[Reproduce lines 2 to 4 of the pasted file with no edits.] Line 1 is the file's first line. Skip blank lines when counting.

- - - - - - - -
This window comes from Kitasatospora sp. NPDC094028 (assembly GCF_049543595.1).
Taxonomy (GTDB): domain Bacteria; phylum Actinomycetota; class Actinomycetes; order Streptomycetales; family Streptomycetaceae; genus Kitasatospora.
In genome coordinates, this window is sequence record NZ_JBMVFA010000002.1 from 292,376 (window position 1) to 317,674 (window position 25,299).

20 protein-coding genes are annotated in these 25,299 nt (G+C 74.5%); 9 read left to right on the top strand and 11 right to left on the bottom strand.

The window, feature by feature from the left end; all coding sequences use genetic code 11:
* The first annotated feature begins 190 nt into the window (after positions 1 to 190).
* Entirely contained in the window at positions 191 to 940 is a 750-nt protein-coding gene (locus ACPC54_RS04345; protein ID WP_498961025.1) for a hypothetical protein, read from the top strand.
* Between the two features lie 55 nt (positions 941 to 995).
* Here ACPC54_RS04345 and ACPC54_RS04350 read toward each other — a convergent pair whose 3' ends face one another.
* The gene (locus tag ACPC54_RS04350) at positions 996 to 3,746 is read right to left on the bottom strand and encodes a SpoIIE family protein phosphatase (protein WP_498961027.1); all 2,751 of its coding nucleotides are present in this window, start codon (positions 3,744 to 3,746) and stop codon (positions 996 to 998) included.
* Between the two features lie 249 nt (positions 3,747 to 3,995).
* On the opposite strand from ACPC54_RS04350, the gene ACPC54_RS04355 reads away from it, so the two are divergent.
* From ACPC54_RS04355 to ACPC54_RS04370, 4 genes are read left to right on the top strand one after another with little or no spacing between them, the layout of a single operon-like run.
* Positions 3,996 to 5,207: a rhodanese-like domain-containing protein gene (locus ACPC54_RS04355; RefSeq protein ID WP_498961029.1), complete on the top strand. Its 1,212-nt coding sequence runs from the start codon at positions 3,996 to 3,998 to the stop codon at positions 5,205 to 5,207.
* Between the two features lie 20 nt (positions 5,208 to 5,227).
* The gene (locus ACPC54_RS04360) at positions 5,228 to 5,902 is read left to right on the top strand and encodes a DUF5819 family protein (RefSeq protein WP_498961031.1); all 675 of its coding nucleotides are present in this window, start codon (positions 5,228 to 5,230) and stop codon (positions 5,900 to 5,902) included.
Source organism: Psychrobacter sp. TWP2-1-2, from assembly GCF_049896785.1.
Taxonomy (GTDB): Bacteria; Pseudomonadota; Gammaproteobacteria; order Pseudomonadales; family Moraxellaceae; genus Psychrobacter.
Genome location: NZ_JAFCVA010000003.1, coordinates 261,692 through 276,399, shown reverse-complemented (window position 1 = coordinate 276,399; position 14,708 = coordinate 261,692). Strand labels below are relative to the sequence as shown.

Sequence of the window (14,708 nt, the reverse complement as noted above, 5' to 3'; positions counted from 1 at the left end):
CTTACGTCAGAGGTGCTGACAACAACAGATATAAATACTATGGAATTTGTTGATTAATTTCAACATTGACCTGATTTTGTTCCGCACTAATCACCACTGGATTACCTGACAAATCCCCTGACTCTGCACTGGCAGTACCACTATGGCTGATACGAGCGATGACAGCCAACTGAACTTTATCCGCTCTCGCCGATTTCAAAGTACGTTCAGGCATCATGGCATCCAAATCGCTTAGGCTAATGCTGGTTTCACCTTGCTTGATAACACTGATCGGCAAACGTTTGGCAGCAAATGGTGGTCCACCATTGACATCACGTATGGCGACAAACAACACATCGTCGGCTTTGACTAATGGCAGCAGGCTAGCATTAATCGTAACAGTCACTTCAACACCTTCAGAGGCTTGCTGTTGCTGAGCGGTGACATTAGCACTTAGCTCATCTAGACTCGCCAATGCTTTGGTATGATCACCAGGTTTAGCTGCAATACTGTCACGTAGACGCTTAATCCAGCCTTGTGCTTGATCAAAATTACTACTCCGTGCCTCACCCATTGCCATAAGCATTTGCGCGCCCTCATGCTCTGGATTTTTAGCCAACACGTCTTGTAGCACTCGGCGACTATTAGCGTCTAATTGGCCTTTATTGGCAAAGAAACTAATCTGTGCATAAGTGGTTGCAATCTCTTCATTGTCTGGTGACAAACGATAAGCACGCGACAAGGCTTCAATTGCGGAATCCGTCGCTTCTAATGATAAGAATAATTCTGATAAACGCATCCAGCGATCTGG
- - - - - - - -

Taxonomy (GTDB): domain Bacteria; phylum Actinomycetota; class Actinomycetes; order Streptomycetales; family Streptomycetaceae; genus Kitasatospora.
In genome coordinates, this window is sequence record NZ_JBMVFA010000002.1 from 292,376 (window position 1) to 317,674 (window position 25,299).

20 protein-coding genes are annotated in these 25,299 nt (G+C 74.5%); 9 read left to right on the top strand and 11 right to left on the bottom strand.